Groups: Sierra Leone's children exploited due to Ebola outbreak

2015-06-17 13:49

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Cape Town - Sierra Leone's children have been exploited and violated since an Ebola epidemic hit the west African nation and caused the country's social fabric to rupture, aid organisations said Wednesday.

Plan International, Save the Children and World Vision International, who interviewed more than 1 100 children across the country about the impact of Ebola, found that child labour and exploitation increased because schools were closed for nine months during the virus' outbreak.

Being outside of a protective school environment exposed young girls in particular to violence and sexual assault, the interviewed children said. Researchers noted an increase in the number of teenage pregnancies in the past year as a result.

"Ebola has put an incredible strain on children's lives, and it will take time for them to recover," said Casely Coleman, Plan International's director in Sierra Leone.

Almost 13 000 people were infected with the Ebola virus in Sierra Leone since early 2014, of which more than 3 900 died, according to the World Health Organisation (WHO).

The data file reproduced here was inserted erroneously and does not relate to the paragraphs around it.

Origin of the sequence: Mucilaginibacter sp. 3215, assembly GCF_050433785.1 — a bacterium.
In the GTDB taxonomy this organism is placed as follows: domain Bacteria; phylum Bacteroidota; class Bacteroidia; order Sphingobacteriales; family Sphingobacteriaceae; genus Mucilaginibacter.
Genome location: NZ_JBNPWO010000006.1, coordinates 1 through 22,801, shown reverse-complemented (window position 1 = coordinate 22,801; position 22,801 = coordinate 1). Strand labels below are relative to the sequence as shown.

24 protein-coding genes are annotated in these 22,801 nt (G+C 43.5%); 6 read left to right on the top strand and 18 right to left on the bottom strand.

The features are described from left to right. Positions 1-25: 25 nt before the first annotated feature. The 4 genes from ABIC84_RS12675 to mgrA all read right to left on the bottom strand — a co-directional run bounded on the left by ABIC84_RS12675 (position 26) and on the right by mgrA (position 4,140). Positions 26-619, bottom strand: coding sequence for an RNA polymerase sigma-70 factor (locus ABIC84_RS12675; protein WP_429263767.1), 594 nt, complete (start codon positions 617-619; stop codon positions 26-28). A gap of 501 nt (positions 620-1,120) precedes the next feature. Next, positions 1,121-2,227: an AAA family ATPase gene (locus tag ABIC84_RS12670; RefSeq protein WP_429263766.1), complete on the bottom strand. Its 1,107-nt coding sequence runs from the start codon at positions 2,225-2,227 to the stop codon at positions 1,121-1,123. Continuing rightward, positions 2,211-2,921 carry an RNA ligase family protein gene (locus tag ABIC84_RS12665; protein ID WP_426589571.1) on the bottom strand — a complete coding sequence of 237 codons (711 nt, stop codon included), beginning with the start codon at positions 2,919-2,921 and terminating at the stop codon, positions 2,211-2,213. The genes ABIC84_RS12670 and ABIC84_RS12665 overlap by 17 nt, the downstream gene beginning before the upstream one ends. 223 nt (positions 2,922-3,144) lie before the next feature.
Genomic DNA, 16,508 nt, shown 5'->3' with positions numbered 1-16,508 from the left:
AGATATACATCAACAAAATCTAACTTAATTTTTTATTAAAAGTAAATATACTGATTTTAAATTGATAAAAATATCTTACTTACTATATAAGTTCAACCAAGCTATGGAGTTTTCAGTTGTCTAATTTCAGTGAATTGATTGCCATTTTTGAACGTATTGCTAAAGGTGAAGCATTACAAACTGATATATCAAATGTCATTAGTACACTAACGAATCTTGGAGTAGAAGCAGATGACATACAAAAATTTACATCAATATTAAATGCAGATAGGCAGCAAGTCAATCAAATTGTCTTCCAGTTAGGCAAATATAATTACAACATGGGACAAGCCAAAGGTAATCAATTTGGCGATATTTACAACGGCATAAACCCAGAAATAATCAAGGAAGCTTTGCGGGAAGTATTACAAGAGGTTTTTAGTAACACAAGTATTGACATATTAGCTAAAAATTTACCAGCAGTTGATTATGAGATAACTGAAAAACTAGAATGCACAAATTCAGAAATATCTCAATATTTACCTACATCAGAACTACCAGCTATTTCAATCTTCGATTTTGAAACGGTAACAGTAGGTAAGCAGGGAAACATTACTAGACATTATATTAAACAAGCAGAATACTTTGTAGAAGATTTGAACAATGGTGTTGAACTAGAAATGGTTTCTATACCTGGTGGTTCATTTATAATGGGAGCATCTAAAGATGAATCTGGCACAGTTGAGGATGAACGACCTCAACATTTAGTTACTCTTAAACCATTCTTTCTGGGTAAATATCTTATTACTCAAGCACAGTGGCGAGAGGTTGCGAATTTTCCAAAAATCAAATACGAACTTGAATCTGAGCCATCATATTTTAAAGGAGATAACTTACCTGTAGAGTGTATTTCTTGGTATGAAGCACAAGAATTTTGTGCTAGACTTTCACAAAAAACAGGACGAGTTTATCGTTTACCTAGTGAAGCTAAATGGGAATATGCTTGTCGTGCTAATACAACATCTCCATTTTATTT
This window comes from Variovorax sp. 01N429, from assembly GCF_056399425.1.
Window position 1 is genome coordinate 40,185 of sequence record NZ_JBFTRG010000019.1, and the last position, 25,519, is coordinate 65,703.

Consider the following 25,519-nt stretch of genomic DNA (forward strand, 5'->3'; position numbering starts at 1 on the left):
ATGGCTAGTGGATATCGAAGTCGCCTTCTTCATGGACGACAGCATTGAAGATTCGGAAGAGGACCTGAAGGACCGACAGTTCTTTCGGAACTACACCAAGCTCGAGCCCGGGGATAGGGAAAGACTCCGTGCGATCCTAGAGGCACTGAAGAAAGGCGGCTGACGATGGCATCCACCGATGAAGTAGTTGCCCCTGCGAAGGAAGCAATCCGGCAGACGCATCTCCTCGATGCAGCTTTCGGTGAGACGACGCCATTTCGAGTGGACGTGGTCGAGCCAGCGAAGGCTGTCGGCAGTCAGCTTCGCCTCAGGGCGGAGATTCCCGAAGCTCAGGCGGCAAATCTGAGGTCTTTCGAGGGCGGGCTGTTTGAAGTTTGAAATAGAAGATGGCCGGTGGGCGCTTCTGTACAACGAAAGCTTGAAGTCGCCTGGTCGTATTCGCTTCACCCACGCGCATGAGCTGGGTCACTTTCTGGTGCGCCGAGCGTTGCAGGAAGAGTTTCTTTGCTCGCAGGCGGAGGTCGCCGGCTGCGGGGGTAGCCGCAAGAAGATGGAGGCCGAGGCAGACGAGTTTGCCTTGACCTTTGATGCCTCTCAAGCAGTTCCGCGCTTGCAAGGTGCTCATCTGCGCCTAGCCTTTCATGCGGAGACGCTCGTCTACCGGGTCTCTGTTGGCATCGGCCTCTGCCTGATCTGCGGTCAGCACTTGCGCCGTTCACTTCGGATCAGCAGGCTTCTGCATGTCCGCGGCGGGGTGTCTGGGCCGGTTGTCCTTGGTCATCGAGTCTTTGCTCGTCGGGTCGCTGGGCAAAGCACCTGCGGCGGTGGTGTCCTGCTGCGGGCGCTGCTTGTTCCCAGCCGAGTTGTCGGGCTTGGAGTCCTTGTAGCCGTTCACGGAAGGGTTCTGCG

Transactional sex

Some 1.7 million children were out of school in Sierra Leone until educational facilities reopened in April.

The interviews revealed that young girls, especially those who lost relatives to Ebola, were forced into transactional sex to survive or were raped.

"Some of our friends are raped when they go far to get water," one boy said.

Sierra Leone is one of the world's five poorest nations, and UN data shows that nearly half of Sierra Leone's 6.1 million inhabitants are under the age of 18.

Sierra Leone, Liberia and Guinea were worst hit by the Ebola outbreak, which broke out in Guinea in December 2013.

A total of 27 237 people worldwide were infected with the virus, of which 11 173 people were killed, according to the WHO.

Read more on:    who  |  sierra leone  |  health  |  west africa  |  ebola

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